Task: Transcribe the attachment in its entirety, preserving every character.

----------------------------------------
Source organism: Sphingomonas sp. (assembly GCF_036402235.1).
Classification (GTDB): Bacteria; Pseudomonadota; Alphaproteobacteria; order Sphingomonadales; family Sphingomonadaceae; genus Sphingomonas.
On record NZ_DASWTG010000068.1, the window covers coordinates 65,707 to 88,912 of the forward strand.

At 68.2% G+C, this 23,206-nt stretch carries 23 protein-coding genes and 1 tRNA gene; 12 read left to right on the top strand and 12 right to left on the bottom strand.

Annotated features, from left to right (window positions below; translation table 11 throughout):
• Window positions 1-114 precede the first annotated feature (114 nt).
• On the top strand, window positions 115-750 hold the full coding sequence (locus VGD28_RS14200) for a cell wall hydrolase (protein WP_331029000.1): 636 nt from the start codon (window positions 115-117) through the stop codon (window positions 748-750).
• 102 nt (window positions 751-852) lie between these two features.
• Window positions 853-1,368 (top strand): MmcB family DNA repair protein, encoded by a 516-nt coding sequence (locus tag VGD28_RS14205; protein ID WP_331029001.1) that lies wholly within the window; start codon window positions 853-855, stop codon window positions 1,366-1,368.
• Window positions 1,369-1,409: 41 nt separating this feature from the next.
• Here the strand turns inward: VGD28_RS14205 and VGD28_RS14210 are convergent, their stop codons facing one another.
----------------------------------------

Source organism: Sphingomonas sp. (assembly GCF_036402235.1).
Classification (GTDB): Bacteria; Pseudomonadota; Alphaproteobacteria; order Sphingomonadales; family Sphingomonadaceae; genus Sphingomonas.
On record NZ_DASWTG010000068.1, the window covers coordinates 65,707 to 88,912 of the forward strand.

At 68.2% G+C, this 23,206-nt stretch carries 23 protein-coding genes and 1 tRNA gene; 12 read left to right on the top strand and 12 right to left on the bottom strand.

Annotated features, from left to right (window positions below; translation table 11 throughout):
• Window positions 1-114 precede the first annotated feature (114 nt).
• On the top strand, window positions 115-750 hold the full coding sequence (locus VGD28_RS14200) for a cell wall hydrolase (protein WP_331029000.1): 636 nt from the start codon (window positions 115-117) through the stop codon (window positions 748-750).
• 102 nt (window positions 751-852) lie between these two features.
• Window positions 853-1,368 (top strand): MmcB family DNA repair protein, encoded by a 516-nt coding sequence (locus tag VGD28_RS14205; protein ID WP_331029001.1) that lies wholly within the window; start codon window positions 853-855, stop codon window positions 1,366-1,368.
• Window positions 1,369-1,409: 41 nt separating this feature from the next.
• Here the strand turns inward: VGD28_RS14205 and VGD28_RS14210 are convergent, their stop codons facing one another.